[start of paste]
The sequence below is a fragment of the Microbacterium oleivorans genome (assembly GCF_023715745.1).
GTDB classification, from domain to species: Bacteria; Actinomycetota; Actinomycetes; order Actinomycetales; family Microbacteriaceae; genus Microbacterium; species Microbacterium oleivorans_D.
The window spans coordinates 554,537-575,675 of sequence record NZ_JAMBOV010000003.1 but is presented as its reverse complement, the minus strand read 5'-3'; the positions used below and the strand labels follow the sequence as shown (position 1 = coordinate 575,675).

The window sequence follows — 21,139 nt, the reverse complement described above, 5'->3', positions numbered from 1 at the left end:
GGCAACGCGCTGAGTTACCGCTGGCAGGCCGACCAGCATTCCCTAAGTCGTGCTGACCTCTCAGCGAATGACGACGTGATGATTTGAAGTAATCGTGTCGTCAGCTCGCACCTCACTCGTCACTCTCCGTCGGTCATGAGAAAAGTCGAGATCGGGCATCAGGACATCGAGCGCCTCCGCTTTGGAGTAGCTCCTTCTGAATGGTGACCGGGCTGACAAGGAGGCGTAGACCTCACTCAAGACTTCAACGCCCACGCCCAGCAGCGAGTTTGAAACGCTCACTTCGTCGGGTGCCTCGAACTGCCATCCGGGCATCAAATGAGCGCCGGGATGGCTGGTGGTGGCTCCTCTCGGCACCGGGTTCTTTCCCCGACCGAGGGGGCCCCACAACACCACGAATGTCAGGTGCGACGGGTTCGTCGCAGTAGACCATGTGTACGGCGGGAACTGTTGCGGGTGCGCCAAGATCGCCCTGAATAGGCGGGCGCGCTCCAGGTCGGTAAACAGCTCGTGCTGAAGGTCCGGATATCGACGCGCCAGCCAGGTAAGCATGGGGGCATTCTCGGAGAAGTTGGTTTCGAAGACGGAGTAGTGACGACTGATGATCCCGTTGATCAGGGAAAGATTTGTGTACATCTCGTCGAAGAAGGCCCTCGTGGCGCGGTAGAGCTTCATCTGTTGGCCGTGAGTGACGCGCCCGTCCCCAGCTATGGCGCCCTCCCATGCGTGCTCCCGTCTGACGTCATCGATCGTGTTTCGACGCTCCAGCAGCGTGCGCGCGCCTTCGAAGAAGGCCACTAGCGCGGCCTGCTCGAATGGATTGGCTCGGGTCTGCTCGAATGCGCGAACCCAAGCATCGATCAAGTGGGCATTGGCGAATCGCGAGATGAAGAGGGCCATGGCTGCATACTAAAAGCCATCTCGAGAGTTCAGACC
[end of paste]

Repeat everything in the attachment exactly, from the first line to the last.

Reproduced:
The sequence below is a fragment of the Microbacterium oleivorans genome (assembly GCF_023715745.1).
GTDB classification, from domain to species: Bacteria; Actinomycetota; Actinomycetes; order Actinomycetales; family Microbacteriaceae; genus Microbacterium; species Microbacterium oleivorans_D.
The window spans coordinates 554,537-575,675 of sequence record NZ_JAMBOV010000003.1 but is presented as its reverse complement, the minus strand read 5'-3'; the positions used below and the strand labels follow the sequence as shown (position 1 = coordinate 575,675).

The window sequence follows — 21,139 nt, the reverse complement described above, 5'->3', positions numbered from 1 at the left end:
GGCAACGCGCTGAGTTACCGCTGGCAGGCCGACCAGCATTCCCTAAGTCGTGCTGACCTCTCAGCGAATGACGACGTGATGATTTGAAGTAATCGTGTCGTCAGCTCGCACCTCACTCGTCACTCTCCGTCGGTCATGAGAAAAGTCGAGATCGGGCATCAGGACATCGAGCGCCTCCGCTTTGGAGTAGCTCCTTCTGAATGGTGACCGGGCTGACAAGGAGGCGTAGACCTCACTCAAGACTTCAACGCCCACGCCCAGCAGCGAGTTTGAAACGCTCACTTCGTCGGGTGCCTCGAACTGCCATCCGGGCATCAAATGAGCGCCGGGATGGCTGGTGGTGGCTCCTCTCGGCACCGGGTTCTTTCCCCGACCGAGGGGGCCCCACAACACCACGAATGTCAGGTGCGACGGGTTCGTCGCAGTAGACCATGTGTACGGCGGGAACTGTTGCGGGTGCGCCAAGATCGCCCTGAATAGGCGGGCGCGCTCCAGGTCGGTAAACAGCTCGTGCTGAAGGTCCGGATATCGACGCGCCAGCCAGGTAAGCATGGGGGCATTCTCGGAGAAGTTGGTTTCGAAGACGGAGTAGTGACGACTGATGATCCCGTTGATCAGGGAAAGATTTGTGTACATCTCGTCGAAGAAGGCCCTCGTGGCGCGGTAGAGCTTCATCTGTTGGCCGTGAGTGACGCGCCCGTCCCCAGCTATGGCGCCCTCCCATGCGTGCTCCCGTCTGACGTCATCGATCGTGTTTCGACGCTCCAGCAGCGTGCGCGCGCCTTCGAAGAAGGCCACTAGCGCGGCCTGCTCGAATGGATTGGCTCGGGTCTGCTCGAATGCGCGAACCCAAGCATCGATCAAGTGGGCATTGGCGAATCGCGAGATGAAGAGGGCCATGGCTGCATACTAAAAGCCATCTCGAGAGTTCAGACC